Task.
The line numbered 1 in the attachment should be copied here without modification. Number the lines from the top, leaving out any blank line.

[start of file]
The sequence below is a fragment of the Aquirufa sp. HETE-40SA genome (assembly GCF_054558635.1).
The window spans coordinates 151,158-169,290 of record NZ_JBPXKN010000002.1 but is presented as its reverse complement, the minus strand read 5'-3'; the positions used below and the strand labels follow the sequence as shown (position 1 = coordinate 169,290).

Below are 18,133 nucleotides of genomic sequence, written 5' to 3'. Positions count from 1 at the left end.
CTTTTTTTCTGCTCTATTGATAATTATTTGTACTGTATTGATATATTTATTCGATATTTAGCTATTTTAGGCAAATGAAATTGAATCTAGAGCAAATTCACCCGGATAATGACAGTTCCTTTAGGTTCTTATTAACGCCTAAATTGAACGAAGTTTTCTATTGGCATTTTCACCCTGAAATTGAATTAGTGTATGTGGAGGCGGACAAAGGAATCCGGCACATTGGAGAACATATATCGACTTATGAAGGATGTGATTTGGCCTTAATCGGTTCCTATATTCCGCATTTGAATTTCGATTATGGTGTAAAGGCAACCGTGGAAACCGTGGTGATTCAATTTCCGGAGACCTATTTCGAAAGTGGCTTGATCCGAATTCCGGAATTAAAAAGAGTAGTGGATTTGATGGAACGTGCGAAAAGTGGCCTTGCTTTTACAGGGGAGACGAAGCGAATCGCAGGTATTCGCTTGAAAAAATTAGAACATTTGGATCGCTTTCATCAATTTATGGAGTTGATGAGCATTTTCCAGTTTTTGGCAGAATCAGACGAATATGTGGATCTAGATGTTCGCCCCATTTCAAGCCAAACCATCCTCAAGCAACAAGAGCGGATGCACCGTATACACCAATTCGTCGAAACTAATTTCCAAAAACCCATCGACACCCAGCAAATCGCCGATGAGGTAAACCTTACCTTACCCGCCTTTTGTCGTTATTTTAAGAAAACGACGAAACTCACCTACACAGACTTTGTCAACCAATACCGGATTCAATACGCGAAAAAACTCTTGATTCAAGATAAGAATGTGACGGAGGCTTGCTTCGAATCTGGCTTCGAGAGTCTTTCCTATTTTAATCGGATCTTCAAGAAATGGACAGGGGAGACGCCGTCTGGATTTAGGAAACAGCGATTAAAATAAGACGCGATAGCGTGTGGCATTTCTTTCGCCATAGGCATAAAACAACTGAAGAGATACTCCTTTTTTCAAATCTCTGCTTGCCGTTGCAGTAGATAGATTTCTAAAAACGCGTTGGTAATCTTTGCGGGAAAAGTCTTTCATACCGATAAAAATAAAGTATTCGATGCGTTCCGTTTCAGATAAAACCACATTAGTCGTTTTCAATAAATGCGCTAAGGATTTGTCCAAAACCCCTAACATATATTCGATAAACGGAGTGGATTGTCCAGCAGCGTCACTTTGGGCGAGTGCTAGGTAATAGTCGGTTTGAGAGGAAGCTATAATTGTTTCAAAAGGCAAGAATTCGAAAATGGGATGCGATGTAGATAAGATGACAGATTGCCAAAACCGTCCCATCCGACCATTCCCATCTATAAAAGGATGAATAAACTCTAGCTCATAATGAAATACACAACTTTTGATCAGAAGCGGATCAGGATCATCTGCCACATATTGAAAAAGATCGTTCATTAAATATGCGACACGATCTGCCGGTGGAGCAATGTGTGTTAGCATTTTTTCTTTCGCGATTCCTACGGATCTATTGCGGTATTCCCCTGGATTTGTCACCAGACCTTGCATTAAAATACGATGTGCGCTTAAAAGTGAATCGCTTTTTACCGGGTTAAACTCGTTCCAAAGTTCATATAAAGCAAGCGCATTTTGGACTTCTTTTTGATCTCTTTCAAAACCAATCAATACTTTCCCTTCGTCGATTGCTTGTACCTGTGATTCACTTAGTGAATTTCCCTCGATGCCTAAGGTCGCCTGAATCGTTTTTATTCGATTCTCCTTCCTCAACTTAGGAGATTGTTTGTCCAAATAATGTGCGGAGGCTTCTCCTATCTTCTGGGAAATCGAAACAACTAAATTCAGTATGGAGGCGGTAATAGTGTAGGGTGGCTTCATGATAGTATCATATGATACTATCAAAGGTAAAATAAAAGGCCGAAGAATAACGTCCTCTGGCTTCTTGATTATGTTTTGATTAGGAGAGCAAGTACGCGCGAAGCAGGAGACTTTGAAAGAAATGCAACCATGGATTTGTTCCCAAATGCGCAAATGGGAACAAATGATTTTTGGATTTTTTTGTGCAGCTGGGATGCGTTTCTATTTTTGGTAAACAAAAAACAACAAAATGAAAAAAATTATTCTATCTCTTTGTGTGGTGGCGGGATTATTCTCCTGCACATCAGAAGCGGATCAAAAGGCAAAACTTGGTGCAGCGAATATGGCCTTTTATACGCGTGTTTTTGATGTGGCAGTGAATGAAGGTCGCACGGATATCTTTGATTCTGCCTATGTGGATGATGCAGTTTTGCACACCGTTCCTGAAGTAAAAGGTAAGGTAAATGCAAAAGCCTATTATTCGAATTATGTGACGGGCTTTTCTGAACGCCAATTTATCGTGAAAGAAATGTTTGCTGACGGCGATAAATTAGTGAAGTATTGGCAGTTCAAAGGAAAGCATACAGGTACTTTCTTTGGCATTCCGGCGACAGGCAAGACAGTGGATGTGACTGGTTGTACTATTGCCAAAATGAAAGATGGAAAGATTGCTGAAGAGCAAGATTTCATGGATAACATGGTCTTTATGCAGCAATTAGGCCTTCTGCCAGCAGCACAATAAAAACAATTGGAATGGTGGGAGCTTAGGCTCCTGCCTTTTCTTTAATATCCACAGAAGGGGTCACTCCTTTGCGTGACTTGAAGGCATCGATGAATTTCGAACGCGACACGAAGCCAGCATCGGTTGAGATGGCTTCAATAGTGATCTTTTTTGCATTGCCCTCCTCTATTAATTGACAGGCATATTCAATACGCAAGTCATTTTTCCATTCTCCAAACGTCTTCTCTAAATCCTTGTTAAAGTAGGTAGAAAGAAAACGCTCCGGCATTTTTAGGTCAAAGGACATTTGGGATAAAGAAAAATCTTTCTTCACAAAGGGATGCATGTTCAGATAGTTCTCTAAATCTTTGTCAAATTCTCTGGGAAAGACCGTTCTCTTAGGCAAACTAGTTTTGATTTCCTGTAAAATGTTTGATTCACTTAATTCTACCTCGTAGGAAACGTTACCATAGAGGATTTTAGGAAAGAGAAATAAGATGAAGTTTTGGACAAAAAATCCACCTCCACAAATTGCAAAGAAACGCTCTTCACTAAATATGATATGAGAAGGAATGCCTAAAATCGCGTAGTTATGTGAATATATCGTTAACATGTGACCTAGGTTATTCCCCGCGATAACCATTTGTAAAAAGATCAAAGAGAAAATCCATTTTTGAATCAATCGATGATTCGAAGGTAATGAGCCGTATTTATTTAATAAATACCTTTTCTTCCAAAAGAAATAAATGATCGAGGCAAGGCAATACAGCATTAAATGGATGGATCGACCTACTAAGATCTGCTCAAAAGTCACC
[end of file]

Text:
The sequence below is a fragment of the Aquirufa sp. HETE-40SA genome (assembly GCF_054558635.1).